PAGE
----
Written by Faith Cheng
I was not able to be in the Midwest for the annual MEANS Retreat, which takes place over Labor Day weekend, usually at a beautiful retreat center and involving ample potluck-style food. Fortunately, as most MEANS operations have moved online during this season, I was able to enjoy the fellowship of other volunteers and to participate in the MEANS Retreat 2020 virtually from the West Coast. Though we did not break bread together, our fellowship was blessed by Ate Melba Maggay, founder and Executive Director of Institute of the Studies of Asian Church and Culture (ISACC)
(Ate, pronounced AH-teh, is an honorific for referring to “big sisters”), a beloved friend and colleague of Ate Lina Padilla’s. Ate Melba shared from the Word of God an encouragement to all the MEANS volunteers, which I think will be an encouragement to you too.
“What you see is what you get” begs the question: are we seeing what we need to see? This is how Ate Melba began her sharing with us. Jesus says in Matthew 6, “The eye is the lamp of the body; so then if your eye is clear, your whole body will be full of light. But if your eye is bad, your whole body will be full of darkness. If then the light that is in you is darkness, how great is the darkness!” Given the stakes, what is it that we are seeing, and are we seeing what really matters?
To continue elaborating on the question, Ate Melba walked us through Jesus’s parable of the rich man and Lazarus (not the one who rose from the dead at Jesus’s command — this is a parable from Luke 16). The rich man, a character who happens to remain unnamed throughout this parable, lived in abundance and splendor, while Lazarus begged outside the rich man’s house for surplus from the affluent household. In Jesus’s parable, both men die and we glimpse their afterlife: the rich man enduring fiery torment in Hades, while Lazarus ascends to comfort and honor. In response to this reversal of station, the rich man sent for Lazarus, that “he may dip the tip of his finger in water and cool off my tongue.”
“Old habits die hard,” Ate Melba mused with us, “Even in Hades, the rich man wants Lazarus to serve him.” I wondered at the divergent paths that led each man to such contrasting destinations on the other side of death. As the audience and readers of Jesus’s parable, we do not see the rich man actively oppressing Lazarus, nor do we hear of Lazarus actively leading a righteous life. Nevertheless, a closer look at the passage highlights to us the rich man’s sin of omission; or, what he failed to do. To him, Ate Melba observed, Lazarus was scenery, a fixture at the gate that the rich man had grown so accustomed to, he no longer saw.
Continuing the theme of comparisons, we turned our attention to the God of Seeing, through Hagar’s story in the Old Testament (Genesis 16). Mistreated by her mistress and neglected by her master, Hagar the Egyptian slave flees back to Egypt, to safety, to home. On her journey through the wilderness, by a spring of water, Hagar is found by the Angel of the Lord. Hagar’s encounter with God reveals to her a new name for God: “Thou art a God of seeing” or “The One who sees me and cares for me.”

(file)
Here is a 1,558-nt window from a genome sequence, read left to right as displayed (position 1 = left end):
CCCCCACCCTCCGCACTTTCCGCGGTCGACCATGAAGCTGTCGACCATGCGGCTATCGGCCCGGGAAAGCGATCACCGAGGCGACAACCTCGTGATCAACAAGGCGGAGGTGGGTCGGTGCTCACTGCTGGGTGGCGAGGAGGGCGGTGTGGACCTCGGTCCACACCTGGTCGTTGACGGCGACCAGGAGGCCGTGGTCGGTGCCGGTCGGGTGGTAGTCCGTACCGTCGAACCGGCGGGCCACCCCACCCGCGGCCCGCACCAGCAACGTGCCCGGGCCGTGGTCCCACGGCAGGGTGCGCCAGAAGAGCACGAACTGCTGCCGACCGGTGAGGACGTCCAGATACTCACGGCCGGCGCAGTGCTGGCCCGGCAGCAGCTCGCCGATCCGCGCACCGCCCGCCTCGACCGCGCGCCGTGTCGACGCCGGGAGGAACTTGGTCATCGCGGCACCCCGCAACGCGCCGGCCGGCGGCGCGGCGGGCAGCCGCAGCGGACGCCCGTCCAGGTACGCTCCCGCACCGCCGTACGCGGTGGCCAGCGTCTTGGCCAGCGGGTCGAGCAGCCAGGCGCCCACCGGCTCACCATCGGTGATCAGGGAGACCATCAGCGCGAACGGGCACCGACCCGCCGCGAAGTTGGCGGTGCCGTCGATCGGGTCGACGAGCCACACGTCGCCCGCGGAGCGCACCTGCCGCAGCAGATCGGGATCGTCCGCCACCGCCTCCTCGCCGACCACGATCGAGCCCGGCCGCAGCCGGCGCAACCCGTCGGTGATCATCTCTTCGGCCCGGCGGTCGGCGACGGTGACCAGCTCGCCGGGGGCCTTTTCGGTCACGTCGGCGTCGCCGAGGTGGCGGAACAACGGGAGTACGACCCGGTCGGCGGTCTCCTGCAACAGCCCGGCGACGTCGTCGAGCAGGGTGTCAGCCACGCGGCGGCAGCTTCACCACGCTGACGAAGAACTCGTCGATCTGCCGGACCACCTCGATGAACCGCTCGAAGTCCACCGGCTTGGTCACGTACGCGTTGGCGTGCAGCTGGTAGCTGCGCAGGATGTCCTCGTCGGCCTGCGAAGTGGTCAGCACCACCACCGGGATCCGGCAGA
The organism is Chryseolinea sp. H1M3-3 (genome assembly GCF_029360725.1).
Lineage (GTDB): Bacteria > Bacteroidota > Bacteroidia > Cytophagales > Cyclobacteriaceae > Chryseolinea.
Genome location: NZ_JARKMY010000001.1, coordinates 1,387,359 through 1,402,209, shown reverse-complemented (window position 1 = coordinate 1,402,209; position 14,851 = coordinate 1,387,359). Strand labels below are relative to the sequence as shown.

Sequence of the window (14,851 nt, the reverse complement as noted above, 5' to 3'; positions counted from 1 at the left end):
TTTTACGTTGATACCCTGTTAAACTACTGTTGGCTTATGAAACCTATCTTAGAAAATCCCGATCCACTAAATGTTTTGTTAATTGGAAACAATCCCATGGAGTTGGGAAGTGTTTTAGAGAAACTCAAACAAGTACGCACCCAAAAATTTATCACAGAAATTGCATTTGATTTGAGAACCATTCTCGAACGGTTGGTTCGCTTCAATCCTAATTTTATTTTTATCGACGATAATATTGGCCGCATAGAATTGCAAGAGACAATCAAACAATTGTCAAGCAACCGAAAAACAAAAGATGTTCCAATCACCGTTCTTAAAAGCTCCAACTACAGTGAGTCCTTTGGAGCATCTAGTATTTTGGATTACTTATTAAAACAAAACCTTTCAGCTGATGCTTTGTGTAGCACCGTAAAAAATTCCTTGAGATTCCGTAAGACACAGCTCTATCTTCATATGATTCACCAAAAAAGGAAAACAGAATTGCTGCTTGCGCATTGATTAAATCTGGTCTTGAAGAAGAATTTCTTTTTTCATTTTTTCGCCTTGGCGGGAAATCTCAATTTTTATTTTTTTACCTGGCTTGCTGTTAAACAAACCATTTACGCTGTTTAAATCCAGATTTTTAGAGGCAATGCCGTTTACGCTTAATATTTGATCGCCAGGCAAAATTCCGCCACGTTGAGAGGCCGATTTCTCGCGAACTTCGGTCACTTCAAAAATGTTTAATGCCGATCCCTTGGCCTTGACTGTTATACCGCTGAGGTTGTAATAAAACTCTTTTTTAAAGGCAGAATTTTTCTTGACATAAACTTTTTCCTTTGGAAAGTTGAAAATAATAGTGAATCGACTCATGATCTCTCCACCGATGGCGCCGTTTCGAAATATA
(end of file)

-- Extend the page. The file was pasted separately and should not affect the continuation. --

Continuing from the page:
God sees our condition, declared Ate Melba. He alone knows the full extent of what we suffer, a seeing that responds to the plaintive song of a spiritual: “nobody knows the trouble I have seen.” I was reminded of Psalm 139, where David sings, “You have searched me, Lord, and you know me…You hem me in behind and before, and you lay your hand upon me.” Beyond seeing us with His perceptive eye, the Lord recognizes us, empathizes with our weakness (Hebrews 4), and moves towards us with utmost gentleness: “A bruised reed he will not break” (Isaiah 42). How we long for such tenderness in our hurting, in our disappointments, in our loneliness!
Once we have come to know our God who sees, and have been healed in our relationship with Him, let us ask God to enable us to see what we need to see. The reason we need God’s eye-opening grace is that, as William James so eloquently put, “We have no eyes but for those aspects of things that have been labeled for us.” We all selectively perceive, even in our reading of Scripture. We must entreat the Holy Spirit, asking for the sight to think about the things we don’t normally think about. Ate Melba encouraged us to grow our spiritual practice of Listening Prayer and Silence, for in God’s presence, “when I am speaking, I cannot hear.”
We serve a God who sees — who has eyes for those who feel alone in their affliction. Many have suffered during this COVID-19 pandemic, especially those who died alone in hospitals with no family present in their hour of death. Families in grief do not have the consolation of friends sharing in their bereavement beside them. The elderly feels isolated. And among the poor, the lack is even more amplified: many are without livelihood, no food to eat. Ate Melba urged us to reflect: what do we see? To what need is God opening the eyes of our heart?
To those of us who do not yet see the hurt and need, let us remember that God sees, and longs for us to see.
To those of us who are feeling hopeless ourselves, let us remember that God sees all the trouble we are in, and moves towards us.
To those of us who see the pain of the world and are feeling helpless, let us remember that God sees, that He moves, and that He moves us.